I've never heard of epazote too. It's a new herb to me. Thanks for sharing. It's a shame most of the Mexican restaurants around Australia aren't that authentic otherwise we might see this herb being used and I might actually step into one of these establishments to eat something.

Shilpa, I do buy a lot from Penzeys, because their herbs and spices are fresh and the prices are good. Where I live, in a somewhat rural area, the shopping options are limited. I also buy quite a lot at Asian, Indian and Latino markets when I get into the city. At the ethnic market, the prices are great, and the spices very fresh because there is a lot of turnover. I try not to buy the less common spices at the local supermarket, because they've been sitting on the shelf for a long time.

Callipygia, I think you'll notice the difference in taste with the beans, too.

Steven, I'm thinking that if epazote grows wild in New York City, perhaps it can survive anywhere?! I've only been able to visit Australia one time, and I think I ate fish and seafood every day because the varieties available are so wonderful.

Lydia, I think I know food but then you always manage to introduce me to something new. while i've heard of epazote, and probably ate it before, i've never really known anything about it, I'm on the lookout now for some epazote!

Thanks Lydia!

Don't you love Penzey's? Now I have soemthing new I have to order!

I love your blog....it's like looking in my pantry but I don't have this wonderful spice I have been hearing so much about. Off to Penzey's

Doodles, welcome to The Perfect Pantry. I'm having so much fun rooting around in my cupboards and writing about what I find. Glad you're enjoying it, too.

Just got back from New York and bought some dried Epazote in powder form from a market. Can anyone tell me how much powder to use instead of dried? I would guess about half.
We live in Australia but have lived in Calfifornia so am used to Mexican cooking.

PJ, welcome to The Perfect Pantry. The dried epazote is in leaf form (like thyme leaf), so I'd say that half or three-fourths the amount of powdered to dried sounds right to me. One caution about powdered (anything): use it fairly quickly; the more a spice is ground or processed, the more quickly it loses its potency. Now, what are you planning to make with your epazote? If you have a favorite recipe, please share!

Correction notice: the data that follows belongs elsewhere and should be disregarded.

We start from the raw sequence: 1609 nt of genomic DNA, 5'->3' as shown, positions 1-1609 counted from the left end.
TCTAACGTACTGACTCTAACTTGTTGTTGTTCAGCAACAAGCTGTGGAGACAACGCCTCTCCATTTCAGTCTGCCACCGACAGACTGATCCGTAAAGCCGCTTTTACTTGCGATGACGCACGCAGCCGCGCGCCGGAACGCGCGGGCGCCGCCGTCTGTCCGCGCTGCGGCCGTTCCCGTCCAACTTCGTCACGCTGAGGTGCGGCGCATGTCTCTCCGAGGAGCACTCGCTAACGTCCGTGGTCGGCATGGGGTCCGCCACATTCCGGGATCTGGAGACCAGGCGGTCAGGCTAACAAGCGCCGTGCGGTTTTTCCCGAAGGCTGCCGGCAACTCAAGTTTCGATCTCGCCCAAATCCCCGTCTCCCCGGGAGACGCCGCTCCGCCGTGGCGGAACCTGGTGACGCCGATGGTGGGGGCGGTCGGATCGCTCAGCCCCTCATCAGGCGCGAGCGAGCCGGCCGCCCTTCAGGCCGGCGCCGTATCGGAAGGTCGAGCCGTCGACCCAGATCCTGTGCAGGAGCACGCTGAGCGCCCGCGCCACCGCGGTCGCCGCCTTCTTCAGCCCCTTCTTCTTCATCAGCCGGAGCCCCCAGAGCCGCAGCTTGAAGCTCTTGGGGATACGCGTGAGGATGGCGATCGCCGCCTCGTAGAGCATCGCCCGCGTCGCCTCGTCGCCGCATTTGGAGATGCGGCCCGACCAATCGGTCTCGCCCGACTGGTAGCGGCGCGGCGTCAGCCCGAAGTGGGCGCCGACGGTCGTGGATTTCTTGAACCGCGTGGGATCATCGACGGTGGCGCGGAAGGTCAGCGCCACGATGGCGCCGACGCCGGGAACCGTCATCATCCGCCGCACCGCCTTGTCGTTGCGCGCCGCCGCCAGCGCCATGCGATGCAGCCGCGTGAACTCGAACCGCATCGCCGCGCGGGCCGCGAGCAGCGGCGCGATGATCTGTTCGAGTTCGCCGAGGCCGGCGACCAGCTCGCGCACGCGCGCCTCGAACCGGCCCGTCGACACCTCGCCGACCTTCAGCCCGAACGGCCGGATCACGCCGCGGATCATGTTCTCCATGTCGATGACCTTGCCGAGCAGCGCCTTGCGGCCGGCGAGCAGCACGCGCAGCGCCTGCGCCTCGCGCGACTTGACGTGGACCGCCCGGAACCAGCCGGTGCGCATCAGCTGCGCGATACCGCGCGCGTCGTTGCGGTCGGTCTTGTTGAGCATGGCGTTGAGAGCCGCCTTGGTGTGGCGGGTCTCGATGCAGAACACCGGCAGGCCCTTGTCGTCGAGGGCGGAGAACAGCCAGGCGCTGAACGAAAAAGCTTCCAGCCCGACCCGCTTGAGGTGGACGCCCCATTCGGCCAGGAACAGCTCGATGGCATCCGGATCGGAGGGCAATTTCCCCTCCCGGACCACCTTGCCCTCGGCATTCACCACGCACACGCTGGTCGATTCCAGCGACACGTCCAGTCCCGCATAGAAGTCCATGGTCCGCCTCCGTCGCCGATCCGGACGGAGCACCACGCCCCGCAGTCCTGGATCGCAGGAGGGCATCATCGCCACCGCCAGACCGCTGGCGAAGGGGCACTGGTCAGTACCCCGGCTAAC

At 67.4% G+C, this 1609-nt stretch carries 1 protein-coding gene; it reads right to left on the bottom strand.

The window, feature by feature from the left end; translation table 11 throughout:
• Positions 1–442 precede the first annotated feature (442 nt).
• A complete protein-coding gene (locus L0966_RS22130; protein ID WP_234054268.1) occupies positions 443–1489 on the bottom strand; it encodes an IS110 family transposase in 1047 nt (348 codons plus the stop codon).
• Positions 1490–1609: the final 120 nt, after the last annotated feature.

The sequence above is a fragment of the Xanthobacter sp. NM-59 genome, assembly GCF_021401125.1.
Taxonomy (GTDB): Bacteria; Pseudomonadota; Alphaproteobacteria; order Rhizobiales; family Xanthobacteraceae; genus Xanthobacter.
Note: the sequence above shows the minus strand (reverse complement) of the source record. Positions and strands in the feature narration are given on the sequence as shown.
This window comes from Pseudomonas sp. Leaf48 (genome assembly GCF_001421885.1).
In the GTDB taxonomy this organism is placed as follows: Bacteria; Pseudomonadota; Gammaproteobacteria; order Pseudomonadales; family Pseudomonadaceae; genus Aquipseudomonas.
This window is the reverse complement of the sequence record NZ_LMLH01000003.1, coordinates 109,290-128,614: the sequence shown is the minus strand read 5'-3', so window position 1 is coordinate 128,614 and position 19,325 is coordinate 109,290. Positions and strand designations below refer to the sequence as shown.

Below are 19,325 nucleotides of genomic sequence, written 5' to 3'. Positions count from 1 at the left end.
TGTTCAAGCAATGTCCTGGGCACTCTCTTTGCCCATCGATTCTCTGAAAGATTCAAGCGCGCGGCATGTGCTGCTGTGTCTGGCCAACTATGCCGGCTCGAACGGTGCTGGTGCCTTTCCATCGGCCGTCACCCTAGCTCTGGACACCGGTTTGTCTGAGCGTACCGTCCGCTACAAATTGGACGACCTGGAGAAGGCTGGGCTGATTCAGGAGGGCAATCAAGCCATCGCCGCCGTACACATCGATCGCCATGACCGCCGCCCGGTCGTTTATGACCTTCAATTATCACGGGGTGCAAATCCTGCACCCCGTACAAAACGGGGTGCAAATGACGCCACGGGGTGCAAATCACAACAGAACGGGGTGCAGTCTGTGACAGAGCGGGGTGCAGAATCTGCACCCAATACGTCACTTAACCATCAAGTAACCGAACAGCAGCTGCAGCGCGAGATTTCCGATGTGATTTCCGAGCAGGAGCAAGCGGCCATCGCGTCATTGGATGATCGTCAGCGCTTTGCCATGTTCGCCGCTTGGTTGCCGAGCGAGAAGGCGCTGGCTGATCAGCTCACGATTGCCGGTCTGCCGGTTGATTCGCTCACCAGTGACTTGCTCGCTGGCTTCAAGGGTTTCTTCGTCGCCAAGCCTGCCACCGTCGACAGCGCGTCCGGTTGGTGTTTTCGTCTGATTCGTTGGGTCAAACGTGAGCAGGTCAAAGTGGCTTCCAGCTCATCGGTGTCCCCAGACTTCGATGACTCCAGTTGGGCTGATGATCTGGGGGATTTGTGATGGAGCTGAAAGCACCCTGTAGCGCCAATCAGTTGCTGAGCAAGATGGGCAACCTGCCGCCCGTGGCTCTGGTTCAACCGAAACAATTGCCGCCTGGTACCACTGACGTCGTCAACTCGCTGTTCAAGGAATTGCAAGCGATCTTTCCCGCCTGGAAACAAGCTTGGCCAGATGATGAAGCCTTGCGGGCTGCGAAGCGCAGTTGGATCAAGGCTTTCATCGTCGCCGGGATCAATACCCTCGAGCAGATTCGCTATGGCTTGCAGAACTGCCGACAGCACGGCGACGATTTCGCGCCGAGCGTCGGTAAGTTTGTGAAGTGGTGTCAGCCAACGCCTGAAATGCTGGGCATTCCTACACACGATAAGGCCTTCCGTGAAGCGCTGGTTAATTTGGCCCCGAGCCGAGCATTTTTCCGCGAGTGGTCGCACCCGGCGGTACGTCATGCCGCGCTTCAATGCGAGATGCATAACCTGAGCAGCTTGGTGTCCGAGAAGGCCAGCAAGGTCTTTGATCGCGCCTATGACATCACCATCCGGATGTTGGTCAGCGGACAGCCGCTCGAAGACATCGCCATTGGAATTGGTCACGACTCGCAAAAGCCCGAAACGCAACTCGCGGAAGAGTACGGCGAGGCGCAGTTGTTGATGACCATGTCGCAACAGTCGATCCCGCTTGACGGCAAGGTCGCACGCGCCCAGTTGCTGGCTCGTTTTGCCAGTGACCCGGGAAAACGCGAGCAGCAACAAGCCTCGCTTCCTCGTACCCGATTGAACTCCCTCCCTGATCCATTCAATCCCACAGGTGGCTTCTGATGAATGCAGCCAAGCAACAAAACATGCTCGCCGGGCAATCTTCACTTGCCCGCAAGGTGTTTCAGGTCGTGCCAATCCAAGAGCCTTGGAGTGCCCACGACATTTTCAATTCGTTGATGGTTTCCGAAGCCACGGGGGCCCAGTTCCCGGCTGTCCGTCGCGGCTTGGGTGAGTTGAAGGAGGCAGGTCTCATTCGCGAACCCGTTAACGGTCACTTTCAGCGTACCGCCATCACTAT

Ugh. Curse my geology roots!

Whenever I see epazote my brain instinctively cringes and thinks epiDOTE --a common granny-smith apple green alteration mineral found all over the place.

I really need to make a geo themed dinner, and epizote will certainly play a role. I just need to incorporate rock salt somehow. Hrmmmmm!

M, welcome to The Perfect Pantry. If you ever get that geology-themed dinner organized, I hope you'll invite me! (Now I'm going to look up epidote, of course...)

OMG, at last, finally, and OMG, oh I said that already, sorry. My fondest memory of childhood is that there was never a time when there was NOT a pot of real pinto beans on the stove. This was an afternoon snack, dinner staple and often breakfast burrito. Grandma kept the beans on all year long, pintos are not "seasonal"!! Sadly, Grandma passed never revealing to any family member what "skunkweed" (grown in her own garden) really was. I have cooked "grandma's beans" for years but never quite duplicated their true flavor. I believed skunkweed was just something she made up so never even thought to actually research the term {banging head on wall}. I don't care what the cost, I'm off to the ethnic store tomorrow and will brew up a batch of True Grandma's Beans first thing tomorrow afternoon. Thank you sooooo much for blogging skunkweed, I know it is going to bring back the true taste of childhood once more.